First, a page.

One of a new breed of fashion retailers, meeting with James Harden of Kaizen Store demonstrated the increasingly emphemeral nature of style today. After first discovering Kaizen Store on Instagram, I reached out to the generic gmail address given as the contact. When James Harden responded, the individual behind the ‘one man show’ as he put it, there was little information beyond the collection that Kaizen displays online, vintage designer wear from the 1990s and 2000s from the likes of Helmut Lang, Comme Des Garcon and Margiela.
We arranged to meet at a Melbourne café-cum-wine bar of his choosing. The venue defined by its dark steel beams and mid-century style could be in any global capital, and with fashion increasingly unconcerned with national boundaries, it was the perfect fit.
Harden knows he’s not alone when it comes to running an online-only, Instagram-focused store.
“[On] Instagram, on every page you'll see someone starting their new store, and I get people's criticism of that, but for me it's a hobby and it's a passion project. So I thought let's try and do it all myself, let's try and make a website, let's try and host all the clothes, let's try and do a release, let's try marketing and Instagram.”
This led to Kaizen’s first drop back in December 2017. A year on, and in late 2018 Kaizen released a second drop of clothes from a broader range of designers and an increased diversity of styles. Behind these two releases is Harden’s personal interest in vintage designer wear, and compulsion to explore back catalogues.
“Whenever I saw something I'd go back to the first collection from that designer, and then look through every single runway so I just found all the things I liked and then tried to buy things for myself.”
Realising that significant pieces were being sold well below market price, Harden saw the potential for Kaizen store. Borrowing the Japanese concept of continuous improvement, Harden sees this philosophy as embodying the search for a perfect garment, one which is probably already out there.
“There's too much fast fashion and too many clothes being made in general,” argued Harden. “Instead of just buying whatever is on sale this season, you try and look for what is the best you want. Look back to the 2000s because you saw that one shirt that you really like. Why buy one now when that's the best shirt you'll ever buy?”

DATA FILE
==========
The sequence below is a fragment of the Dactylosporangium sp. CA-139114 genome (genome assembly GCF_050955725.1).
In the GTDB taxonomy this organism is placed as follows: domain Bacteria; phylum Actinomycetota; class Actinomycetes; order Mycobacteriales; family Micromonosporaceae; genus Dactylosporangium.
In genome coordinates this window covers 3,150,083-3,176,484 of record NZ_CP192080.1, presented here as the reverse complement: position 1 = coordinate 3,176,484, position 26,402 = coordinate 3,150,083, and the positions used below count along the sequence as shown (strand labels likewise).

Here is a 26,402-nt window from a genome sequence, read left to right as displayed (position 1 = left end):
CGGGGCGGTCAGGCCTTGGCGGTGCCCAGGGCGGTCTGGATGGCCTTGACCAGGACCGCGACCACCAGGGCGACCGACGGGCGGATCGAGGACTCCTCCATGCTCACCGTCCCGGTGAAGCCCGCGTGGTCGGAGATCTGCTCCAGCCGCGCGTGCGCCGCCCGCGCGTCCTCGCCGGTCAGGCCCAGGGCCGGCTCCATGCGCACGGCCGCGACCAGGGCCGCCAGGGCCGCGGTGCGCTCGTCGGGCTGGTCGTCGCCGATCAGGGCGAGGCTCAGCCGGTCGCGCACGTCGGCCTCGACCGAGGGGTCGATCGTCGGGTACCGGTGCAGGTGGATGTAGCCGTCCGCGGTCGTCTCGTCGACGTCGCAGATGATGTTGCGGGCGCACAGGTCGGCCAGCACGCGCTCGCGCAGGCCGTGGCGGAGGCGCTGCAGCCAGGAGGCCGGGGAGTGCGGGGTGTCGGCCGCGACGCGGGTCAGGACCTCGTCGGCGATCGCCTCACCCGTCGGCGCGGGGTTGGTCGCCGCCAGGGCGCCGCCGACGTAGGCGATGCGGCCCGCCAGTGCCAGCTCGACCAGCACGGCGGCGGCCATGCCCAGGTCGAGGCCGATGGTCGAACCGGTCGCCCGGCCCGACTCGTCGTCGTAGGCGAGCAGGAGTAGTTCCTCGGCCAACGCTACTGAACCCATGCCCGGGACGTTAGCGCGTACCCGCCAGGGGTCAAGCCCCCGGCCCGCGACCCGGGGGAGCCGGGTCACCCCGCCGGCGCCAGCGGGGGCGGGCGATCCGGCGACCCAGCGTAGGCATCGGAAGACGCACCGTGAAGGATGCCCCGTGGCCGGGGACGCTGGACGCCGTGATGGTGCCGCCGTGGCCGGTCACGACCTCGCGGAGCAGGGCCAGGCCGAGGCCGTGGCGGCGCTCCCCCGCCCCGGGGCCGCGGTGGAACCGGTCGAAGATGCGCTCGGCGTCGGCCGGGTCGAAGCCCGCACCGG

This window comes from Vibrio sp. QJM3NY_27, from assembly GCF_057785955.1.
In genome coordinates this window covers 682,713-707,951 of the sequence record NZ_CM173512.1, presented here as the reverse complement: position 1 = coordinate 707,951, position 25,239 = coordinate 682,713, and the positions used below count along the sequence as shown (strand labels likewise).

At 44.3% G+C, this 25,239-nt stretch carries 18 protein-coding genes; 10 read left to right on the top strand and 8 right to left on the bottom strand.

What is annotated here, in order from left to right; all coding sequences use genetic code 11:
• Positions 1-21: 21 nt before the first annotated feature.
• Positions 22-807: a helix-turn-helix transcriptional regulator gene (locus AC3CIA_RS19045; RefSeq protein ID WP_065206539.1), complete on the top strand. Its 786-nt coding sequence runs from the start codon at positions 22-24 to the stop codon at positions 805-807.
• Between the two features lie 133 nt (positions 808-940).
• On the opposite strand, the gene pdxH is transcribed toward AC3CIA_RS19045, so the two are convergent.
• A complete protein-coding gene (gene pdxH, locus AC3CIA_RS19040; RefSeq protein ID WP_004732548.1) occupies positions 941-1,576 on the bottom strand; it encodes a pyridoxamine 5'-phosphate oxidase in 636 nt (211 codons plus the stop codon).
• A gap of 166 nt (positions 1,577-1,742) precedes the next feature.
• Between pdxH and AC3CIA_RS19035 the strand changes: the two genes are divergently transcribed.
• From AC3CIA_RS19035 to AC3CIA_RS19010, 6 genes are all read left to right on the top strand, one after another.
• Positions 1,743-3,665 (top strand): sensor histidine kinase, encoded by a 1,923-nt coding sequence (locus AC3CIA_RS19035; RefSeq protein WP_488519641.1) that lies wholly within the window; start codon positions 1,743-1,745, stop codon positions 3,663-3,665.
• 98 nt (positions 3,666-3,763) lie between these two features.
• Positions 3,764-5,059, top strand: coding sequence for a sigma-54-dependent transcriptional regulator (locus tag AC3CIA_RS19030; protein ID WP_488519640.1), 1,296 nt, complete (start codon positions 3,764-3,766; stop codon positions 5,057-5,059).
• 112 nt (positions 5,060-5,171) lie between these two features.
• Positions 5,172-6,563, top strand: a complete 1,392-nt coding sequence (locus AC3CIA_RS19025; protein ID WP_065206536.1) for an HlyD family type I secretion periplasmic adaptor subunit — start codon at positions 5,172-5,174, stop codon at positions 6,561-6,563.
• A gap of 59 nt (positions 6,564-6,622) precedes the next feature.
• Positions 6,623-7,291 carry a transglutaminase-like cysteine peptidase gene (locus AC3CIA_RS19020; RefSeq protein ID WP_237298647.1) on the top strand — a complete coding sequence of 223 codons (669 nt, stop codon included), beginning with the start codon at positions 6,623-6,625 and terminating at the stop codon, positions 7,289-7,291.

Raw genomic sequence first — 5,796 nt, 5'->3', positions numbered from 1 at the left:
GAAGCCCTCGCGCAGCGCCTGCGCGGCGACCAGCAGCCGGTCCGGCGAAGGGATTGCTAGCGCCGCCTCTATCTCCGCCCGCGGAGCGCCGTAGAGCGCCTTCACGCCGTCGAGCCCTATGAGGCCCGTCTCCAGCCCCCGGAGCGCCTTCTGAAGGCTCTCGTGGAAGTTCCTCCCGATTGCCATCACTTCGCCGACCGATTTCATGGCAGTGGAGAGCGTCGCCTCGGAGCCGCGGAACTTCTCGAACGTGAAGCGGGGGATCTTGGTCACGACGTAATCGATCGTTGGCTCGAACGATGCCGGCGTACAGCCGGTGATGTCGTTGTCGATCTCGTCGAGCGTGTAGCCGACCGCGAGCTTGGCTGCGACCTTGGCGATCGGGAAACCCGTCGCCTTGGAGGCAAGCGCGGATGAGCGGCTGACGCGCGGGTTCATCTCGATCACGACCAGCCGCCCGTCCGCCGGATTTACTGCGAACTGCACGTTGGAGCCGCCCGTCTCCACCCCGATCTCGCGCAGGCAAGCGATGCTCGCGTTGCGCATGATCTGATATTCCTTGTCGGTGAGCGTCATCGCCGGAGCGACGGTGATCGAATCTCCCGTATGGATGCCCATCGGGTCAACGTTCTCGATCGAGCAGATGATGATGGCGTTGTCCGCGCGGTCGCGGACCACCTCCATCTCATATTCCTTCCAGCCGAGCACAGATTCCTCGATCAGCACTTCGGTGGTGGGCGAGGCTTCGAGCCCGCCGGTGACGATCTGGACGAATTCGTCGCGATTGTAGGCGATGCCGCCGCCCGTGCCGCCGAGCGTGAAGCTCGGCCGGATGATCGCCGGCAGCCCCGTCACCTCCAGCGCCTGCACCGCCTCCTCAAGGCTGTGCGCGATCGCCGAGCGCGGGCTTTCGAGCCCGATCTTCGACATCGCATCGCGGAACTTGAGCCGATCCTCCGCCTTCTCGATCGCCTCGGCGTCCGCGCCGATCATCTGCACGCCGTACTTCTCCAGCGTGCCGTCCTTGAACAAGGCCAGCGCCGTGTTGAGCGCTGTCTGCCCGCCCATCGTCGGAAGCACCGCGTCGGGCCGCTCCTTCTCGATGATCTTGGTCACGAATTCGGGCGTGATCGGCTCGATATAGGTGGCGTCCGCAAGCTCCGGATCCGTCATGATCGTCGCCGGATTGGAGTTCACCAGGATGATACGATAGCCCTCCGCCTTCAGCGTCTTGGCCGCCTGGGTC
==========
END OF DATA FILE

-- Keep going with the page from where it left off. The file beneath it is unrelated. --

Sourcing his products from Japanese auction sites and second hand stores, Harden chooses partly on a hunch of what will sell well, but also based on his knowledge of the industry.
“I have an idea of what will sell well but that's a learned process. When I first started I reckon I bought way too many t-shirts, no one really buys t shirts that expensive because it's hard to justify spending more than 100 dollars on a t-shirt no matter who you are. Now I just look for things that I think might sell really well or just such good value that I can't turn it down.”
With more and more interest in second hand designer clothing, both in physical consignment stores and online re-selling platforms, Harden is one of the many who are re-evaluating the worth of runway and ready to wear collections from the turn of the 21st century. Embodied in the design of these pieces and their perceived jump in value is ethos of the designer and the creative process, something that stands in contrast to the algorithmically driven collections in high-street stores. As Harden suggested, however, this does not preclude their functional value.
“With clothing you have to look at it as a consumable and wearable piece of art,” noted Harden. “If you've got the clothes, wear it. I've always had that mentality. If you are paying thousands of dollars for boots, just wear them, they're made to be worn.”
Although not every consumer may be able to afford the pieces found on Kaizen, taking note of the approach encouraged on the site, as well as the proliferation of alternative retail options through the ease of use and availability of online shopping platforms, could see a turn away from large online retailers with seemingly infinite warehouses. For Harden at least, there are alternate ways of measuring value.
“Maybe a focus on looking for things you really like, or things are going to last, or you know they're got history and legacy more than the clothing itself to justify that price.”
You can find Kaizen store here: https://kaizenstore.com.au/